First, I want to thank everyone for their sweet comments about last week’s post on my returning to work. I really appreciate all of you! As I promised, I’m not going to stop writing and I’m working on a few Autism Awareness posts. I was going to feature my funny story about my husband today, but something else has taken priority.
As announced last fall, one of my essays was chosen to be a part of a new book about multiples. Multiples Illuminated will be published on May 1st, and you can order a copy here. I’m really excited about this book, because it’s going to help new parents of twins, triplets, and more! I contributed a funny story about Barrett and Hunter and the time we tried to put them in separate bedrooms.
To help promote the book, I’ve written an essay about the boys and their mutual running careers. The timing couldn’t be better – since Barrett just scored a personal record in the 800 M on Wednesday, with a little help from his friends. He was really tired this race, I think because he really pushed himself hard. He stopped after his first lap and I panicked. Once he started running again, it looked like he wasn’t going to make it around the track another lap – but he did it. One of his teammates jumped on the track to run with him, and a few others ran with him on the in-field. It was amazing. His time was 3:35, which was more than a minute faster than the week before.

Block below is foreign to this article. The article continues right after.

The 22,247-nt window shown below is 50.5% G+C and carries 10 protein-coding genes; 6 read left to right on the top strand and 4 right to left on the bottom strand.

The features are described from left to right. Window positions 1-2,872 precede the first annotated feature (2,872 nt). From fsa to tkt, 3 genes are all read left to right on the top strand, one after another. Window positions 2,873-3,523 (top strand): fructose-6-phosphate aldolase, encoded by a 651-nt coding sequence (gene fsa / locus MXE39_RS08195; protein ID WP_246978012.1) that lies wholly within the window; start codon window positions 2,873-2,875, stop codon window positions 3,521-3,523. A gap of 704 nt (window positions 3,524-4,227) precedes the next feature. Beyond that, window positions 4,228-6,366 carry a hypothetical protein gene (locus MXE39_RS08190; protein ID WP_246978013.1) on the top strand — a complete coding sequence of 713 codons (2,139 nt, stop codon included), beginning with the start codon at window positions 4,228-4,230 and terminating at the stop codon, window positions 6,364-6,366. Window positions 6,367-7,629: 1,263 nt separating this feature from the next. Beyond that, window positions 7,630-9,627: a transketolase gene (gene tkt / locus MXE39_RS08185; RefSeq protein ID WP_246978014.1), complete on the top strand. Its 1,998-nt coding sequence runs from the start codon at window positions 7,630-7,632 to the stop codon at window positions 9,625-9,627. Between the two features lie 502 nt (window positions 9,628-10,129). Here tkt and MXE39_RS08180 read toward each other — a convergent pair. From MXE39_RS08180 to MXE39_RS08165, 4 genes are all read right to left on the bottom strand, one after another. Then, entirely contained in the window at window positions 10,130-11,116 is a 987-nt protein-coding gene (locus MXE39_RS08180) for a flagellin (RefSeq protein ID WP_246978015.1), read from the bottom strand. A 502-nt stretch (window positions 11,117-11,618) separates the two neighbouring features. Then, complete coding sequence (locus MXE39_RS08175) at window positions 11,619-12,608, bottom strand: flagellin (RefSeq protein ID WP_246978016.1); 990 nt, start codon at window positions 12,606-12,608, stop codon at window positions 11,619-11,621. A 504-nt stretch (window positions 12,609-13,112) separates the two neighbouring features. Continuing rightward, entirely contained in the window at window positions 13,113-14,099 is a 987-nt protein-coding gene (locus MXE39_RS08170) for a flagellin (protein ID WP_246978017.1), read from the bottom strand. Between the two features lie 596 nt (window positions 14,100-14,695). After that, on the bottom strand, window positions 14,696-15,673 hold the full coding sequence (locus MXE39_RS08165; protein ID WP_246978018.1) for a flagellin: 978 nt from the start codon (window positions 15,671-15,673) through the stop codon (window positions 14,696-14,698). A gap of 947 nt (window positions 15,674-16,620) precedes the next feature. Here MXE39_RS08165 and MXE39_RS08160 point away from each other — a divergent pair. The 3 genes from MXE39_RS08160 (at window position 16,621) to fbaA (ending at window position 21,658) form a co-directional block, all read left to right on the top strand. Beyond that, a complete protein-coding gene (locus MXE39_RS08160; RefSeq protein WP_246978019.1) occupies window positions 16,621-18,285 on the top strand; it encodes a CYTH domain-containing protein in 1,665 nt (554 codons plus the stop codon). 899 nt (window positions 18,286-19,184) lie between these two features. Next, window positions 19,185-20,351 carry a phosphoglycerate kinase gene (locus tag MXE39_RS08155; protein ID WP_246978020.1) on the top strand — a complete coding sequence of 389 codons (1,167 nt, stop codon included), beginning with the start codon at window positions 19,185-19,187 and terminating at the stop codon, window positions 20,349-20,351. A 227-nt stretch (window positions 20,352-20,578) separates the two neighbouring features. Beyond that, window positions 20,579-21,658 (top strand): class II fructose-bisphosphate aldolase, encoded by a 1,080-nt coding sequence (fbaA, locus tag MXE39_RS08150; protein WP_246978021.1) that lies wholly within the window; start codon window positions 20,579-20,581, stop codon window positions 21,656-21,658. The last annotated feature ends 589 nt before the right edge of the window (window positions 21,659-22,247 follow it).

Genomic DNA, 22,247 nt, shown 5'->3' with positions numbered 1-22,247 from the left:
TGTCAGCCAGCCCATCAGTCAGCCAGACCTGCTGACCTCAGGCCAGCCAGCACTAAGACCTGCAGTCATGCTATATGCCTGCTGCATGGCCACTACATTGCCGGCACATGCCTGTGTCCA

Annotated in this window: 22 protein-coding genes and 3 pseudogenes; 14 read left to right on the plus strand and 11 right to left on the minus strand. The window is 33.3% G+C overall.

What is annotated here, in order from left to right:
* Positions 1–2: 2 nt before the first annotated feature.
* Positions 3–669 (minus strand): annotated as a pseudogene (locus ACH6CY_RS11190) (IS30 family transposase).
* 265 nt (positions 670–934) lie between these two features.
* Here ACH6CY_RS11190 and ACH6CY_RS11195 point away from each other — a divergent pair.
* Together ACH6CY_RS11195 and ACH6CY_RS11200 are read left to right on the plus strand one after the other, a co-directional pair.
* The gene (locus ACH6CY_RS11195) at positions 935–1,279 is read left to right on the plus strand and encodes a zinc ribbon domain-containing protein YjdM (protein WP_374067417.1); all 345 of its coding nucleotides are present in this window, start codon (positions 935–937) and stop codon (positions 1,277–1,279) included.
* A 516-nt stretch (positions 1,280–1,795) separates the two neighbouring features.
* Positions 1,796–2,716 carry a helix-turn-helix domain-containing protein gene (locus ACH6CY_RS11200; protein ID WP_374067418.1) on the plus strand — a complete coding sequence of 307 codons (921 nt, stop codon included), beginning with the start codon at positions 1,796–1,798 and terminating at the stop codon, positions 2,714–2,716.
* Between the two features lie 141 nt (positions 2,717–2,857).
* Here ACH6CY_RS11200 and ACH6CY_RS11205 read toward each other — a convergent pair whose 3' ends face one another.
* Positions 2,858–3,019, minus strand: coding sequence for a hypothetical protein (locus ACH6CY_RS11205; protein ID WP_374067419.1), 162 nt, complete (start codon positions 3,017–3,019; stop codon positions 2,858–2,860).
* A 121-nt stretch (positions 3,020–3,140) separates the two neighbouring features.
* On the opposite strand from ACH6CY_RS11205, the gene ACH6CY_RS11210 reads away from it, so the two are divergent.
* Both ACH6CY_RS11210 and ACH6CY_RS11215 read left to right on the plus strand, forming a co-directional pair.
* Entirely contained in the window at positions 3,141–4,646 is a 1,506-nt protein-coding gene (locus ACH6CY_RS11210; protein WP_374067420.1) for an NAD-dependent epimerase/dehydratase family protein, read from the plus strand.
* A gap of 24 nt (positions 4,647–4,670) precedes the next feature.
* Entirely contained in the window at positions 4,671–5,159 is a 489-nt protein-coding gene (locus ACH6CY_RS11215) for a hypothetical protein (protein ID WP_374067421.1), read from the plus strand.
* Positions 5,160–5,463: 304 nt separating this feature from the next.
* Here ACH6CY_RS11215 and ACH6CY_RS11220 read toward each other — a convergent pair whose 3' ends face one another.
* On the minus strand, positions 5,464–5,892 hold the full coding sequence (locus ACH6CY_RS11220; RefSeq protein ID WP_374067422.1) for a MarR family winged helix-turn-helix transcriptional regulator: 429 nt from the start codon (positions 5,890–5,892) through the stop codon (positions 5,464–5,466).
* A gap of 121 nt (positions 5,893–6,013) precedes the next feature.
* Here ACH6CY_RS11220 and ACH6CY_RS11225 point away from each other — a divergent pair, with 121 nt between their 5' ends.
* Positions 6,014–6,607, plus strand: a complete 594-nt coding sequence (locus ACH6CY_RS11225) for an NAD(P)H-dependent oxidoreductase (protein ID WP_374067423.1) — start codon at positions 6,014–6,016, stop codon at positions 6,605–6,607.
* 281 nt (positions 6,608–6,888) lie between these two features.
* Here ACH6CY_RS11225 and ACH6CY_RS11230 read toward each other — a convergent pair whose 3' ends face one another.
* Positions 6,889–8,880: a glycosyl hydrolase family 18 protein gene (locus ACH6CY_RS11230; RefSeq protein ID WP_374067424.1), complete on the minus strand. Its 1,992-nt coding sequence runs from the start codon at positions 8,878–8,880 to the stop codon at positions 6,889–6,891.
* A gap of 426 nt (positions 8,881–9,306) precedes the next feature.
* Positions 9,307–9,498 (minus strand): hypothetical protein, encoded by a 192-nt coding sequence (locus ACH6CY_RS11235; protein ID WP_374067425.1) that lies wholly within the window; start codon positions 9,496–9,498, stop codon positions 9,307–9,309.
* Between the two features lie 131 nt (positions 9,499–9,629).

So how does a fifteen year old boy with autism, who has extremely limited communication skills, become a member of his middle school’s track team? I’m glad you asked, because that’s what my essay is all about over at Multiple Illuminated. I’d really appreciate it if you could pop on over there to read and comment.
Shamelessly, I am linking up with FTSF, because there is a line in my opening paragraph alluding to my once-upon-a-time future vision of my twins playing baseball together. Kind of works, no?
Todays’ FTSF prompt is: “If I could travel in time…” Hosts: Kristi of Fining Ninee and Michelle Grewe.
Click here to read the essay. THANK YOU♥!
Hello friends! How are you? As promised I’m posting a blog this week, my first (with the exception of a few “Books of My Life” posts) since early January and I’m feeling a bit awkward. Strangely, I’m at a loss for words. I have so much to share, perhaps too much, perhaps stuff you could care less about, and I’m experiencing a bit of stage fright. Where do I begin? I find myself with little time these days to craft anything with structure, so if you’ll indulge me, this is going to be a random Hodge podge of updates and observations (with minimal editing, I’m sorry)
I got a job, a real one, working in an office. It has been quite an adjustment. A strange series of events led to this. Last fall I was painting some furniture, which was a hobby that had generated some nice mad money for me (even more than writing, sadly). I’d begun to plan our annual summer road trip and factored the costs into my budget spreadsheet and was gooblesmacked to discover Momma was in the red. There are a number of reasons for this, but I won’t bore you with them (and who knows, it may be a travel planning post one day). Suffice it to say, it was clear that if I wanted to embark on our trip, I was going to have to make some more money. Continue reading Superwoman or Everywoman?